Memories are often associated with emotions, and these feelings can change through new experiences and over time. Now, using light, scientists have been able to manipulate mice brain cells and turn the animals' fearful memories into happy ones, according to a new study.
Memories are encoded in groups of neurons that are activated together or in specific patterns, but it is thought that neurons in different brain regions encode different aspects of a memory of an event. For example, the place where an event occurred and the emotion associated with it may be stored in different places.
In the new study, researchers examined whether it is possible to selectively change one part of a memory — the emotion attached to it. They made male mice form fearful memories by giving them painful electrical shocks, or form pleasant memories by letting the animals interact with female mice. [ Why You Forget: 5 Strange Facts About Memory ]
Later, using light to control the activity of neurons (a method called optogenetics), the researchers evoked the fearful memories every time the mice went to a certain corner of their cage, which led the mice to avoid that corner. In mice that had formed pleasant memories, the researchers used those memories to make a certain corner look attractive to the rodents.
In the last step, to reverse the associations between a place and an emotion, the researchers evoked only the "place" part of the fearful memories, while letting the mice interact with female counterparts. As a result, the mice were no longer afraid of that specific corner of the cage.
The researchers were also able to do the reverse, and turn positive memories to fearful ones, according to the study published today (Aug. 27) in the journal Nature.
Shaping memory fragments
It is well-known that memories are subject to change, and may even get slightly rewritten each time we recall them during a new experience, studies suggest.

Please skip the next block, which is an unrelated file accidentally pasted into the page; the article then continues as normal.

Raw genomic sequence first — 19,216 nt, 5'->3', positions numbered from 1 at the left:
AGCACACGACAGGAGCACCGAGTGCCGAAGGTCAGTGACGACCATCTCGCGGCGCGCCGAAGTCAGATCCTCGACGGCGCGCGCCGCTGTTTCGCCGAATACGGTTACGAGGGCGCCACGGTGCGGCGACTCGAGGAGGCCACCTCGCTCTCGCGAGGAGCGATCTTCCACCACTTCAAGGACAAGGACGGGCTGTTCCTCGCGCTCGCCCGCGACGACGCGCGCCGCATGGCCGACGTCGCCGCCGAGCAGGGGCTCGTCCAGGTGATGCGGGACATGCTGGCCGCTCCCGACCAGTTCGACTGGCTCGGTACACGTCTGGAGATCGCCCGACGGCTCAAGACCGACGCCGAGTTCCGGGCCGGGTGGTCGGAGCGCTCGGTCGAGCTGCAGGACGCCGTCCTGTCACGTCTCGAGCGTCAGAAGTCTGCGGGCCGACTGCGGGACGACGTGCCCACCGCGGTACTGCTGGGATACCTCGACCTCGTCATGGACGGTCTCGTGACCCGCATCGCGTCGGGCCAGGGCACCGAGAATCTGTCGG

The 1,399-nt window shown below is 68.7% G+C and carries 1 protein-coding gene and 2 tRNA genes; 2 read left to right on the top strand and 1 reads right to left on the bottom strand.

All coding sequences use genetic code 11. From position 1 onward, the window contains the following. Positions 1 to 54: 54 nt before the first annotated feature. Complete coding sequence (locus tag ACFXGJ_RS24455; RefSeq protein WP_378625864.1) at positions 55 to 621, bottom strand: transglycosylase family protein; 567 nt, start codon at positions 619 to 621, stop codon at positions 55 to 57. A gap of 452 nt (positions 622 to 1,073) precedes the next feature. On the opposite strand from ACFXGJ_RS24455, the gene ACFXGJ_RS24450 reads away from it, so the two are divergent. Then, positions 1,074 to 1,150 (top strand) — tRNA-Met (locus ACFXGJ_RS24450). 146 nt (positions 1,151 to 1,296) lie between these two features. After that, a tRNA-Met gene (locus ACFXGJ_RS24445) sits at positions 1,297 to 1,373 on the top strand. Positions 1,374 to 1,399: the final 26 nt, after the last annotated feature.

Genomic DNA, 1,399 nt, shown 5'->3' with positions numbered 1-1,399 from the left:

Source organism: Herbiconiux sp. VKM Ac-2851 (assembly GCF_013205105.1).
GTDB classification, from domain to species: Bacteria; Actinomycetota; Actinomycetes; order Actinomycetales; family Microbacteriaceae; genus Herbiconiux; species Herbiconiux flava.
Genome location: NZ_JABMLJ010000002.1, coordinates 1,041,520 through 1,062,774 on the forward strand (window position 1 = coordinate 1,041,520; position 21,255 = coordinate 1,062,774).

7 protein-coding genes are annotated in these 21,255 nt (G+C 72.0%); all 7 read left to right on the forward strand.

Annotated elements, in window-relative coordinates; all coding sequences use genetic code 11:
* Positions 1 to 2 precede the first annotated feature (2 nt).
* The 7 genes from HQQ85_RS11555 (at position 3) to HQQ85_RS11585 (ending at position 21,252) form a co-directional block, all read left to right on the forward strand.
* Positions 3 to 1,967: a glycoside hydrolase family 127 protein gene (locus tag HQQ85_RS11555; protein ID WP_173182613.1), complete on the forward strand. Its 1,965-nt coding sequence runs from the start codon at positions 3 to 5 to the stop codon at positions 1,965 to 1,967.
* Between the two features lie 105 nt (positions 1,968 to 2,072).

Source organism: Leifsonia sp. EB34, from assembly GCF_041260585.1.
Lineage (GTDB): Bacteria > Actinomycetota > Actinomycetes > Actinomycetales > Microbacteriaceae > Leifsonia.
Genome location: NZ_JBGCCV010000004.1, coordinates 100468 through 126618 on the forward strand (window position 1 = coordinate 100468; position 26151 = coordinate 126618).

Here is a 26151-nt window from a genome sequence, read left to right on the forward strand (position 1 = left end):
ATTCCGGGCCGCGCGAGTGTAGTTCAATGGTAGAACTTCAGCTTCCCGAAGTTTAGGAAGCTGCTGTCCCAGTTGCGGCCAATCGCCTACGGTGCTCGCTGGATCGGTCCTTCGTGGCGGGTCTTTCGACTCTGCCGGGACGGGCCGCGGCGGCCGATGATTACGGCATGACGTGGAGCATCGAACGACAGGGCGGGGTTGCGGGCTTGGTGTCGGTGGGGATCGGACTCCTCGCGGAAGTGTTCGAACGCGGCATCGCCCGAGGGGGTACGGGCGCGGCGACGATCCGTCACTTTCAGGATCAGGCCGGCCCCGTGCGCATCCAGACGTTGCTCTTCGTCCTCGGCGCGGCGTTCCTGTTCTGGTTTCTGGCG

However, scientists do not entirely understand the brain mechanisms that enable memories to change and that even allow us to feel different emotions about those memories. Elucidating these mechanisms could help scientists one day develop new therapies for conditions such as depression and post-traumatic stress disorder.
In the new study, the researchers looked at neurons in a brain structure called the hippocampus, which is thought to encode the context of memories, such as where an event happened. The researchers also looked at neurons in another brain structure, the amygdala, which is believed to encode emotions.
The mice in the study were genetically engineered to make tracking their memories easier. As the animals' fearful or pleasant memories were formed, a light-sensitive protein was expressed in the neurons that encoded the new memories. This way, the researchers were able to tag these neurons, and later use light to reactivate the memory those brain cells held.
The new experiment worked because the scientists tackled the contextual and emotional aspects of the memory separately. When the researchers activated the neurons in the hippocampus, it evoked the contextual part of the memory, while new events the mouse was experiencing rewrote the emotional part of the memory. This led to a new memory of the same place but with a different emotional association, the researchers said.
Looking at the cells under the microscope, the researchers confirmed that the relationship between the memory-holding neurons in the hippocampus and those in the amygdala was altered after the scientists' manipulations, suggesting that the connection between the two brain regions is indeed malleable.
The new experiments followed previous studies by the same researchers last year, in which they implanted false memories in mice. In those studies, the researchers activated neurons to make mice remember a previous experience as the animals were undergoing a new and different experience. This made mice form a memory of the mixture of the two experiences, which in real life had never happened.
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